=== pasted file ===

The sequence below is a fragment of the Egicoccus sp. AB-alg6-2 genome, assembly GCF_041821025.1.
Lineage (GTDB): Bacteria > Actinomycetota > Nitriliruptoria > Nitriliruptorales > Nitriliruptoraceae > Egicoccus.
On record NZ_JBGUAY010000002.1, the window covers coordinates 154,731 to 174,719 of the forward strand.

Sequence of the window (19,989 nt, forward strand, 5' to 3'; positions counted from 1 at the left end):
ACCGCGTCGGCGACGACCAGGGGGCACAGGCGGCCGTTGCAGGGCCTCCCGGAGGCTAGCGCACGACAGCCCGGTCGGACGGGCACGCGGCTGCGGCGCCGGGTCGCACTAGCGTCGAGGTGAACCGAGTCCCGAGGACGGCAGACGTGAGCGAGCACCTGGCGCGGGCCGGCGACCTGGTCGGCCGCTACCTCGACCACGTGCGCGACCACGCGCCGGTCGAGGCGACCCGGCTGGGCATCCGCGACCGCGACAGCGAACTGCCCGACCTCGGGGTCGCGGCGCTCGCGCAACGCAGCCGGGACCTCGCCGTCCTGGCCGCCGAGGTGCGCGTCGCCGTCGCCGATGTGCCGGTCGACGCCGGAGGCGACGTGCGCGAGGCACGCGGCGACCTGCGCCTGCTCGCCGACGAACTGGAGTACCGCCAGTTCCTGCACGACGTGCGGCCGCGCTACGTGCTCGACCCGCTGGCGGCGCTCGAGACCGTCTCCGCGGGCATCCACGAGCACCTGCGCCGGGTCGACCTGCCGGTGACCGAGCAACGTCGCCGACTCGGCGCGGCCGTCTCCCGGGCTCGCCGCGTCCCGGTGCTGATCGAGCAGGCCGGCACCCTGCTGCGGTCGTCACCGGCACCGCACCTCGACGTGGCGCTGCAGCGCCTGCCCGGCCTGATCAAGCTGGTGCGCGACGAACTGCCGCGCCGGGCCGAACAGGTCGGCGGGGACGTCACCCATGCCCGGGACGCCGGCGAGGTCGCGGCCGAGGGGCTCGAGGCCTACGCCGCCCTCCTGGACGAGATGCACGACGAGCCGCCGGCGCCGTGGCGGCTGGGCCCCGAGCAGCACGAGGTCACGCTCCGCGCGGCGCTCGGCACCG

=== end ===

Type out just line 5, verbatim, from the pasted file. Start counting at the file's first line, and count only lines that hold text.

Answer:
ACCGCGTCGGCGACGACCAGGGGGCACAGGCGGCCGTTGCAGGGCCTCCCGGAGGCTAGCGCACGACAGCCCGGTCGGACGGGCACGCGGCTGCGGCGCCGGGTCGCACTAGCGTCGAGGTGAACCGAGTCCCGAGGACGGCAGACGTGAGCGAGCACCTGGCGCGGGCCGGCGACCTGGTCGGCCGCTACCTCGACCACGTGCGCGACCACGCGCCGGTCGAGGCGACCCGGCTGGGCATCCGCGACCGCGACAGCGAACTGCCCGACCTCGGGGTCGCGGCGCTCGCGCAACGCAGCCGGGACCTCGCCGTCCTGGCCGCCGAGGTGCGCGTCGCCGTCGCCGATGTGCCGGTCGACGCCGGAGGCGACGTGCGCGAGGCACGCGGCGACCTGCGCCTGCTCGCCGACGAACTGGAGTACCGCCAGTTCCTGCACGACGTGCGGCCGCGCTACGTGCTCGACCCGCTGGCGGCGCTCGAGACCGTCTCCGCGGGCATCCACGAGCACCTGCGCCGGGTCGACCTGCCGGTGACCGAGCAACGTCGCCGACTCGGCGCGGCCGTCTCCCGGGCTCGCCGCGTCCCGGTGCTGATCGAGCAGGCCGGCACCCTGCTGCGGTCGTCACCGGCACCGCACCTCGACGTGGCGCTGCAGCGCCTGCCCGGCCTGATCAAGCTGGTGCGCGACGAACTGCCGCGCCGGGCCGAACAGGTCGGCGGGGACGTCACCCATGCCCGGGACGCCGGCGAGGTCGCGGCCGAGGGGCTCGAGGCCTACGCCGCCCTCCTGGACGAGATGCACGACGAGCCGCCGGCGCCGTGGCGGCTGGGCCCCGAGCAGCACGAGGTCACGCTCCGCGCGGCGCTCGGCACCG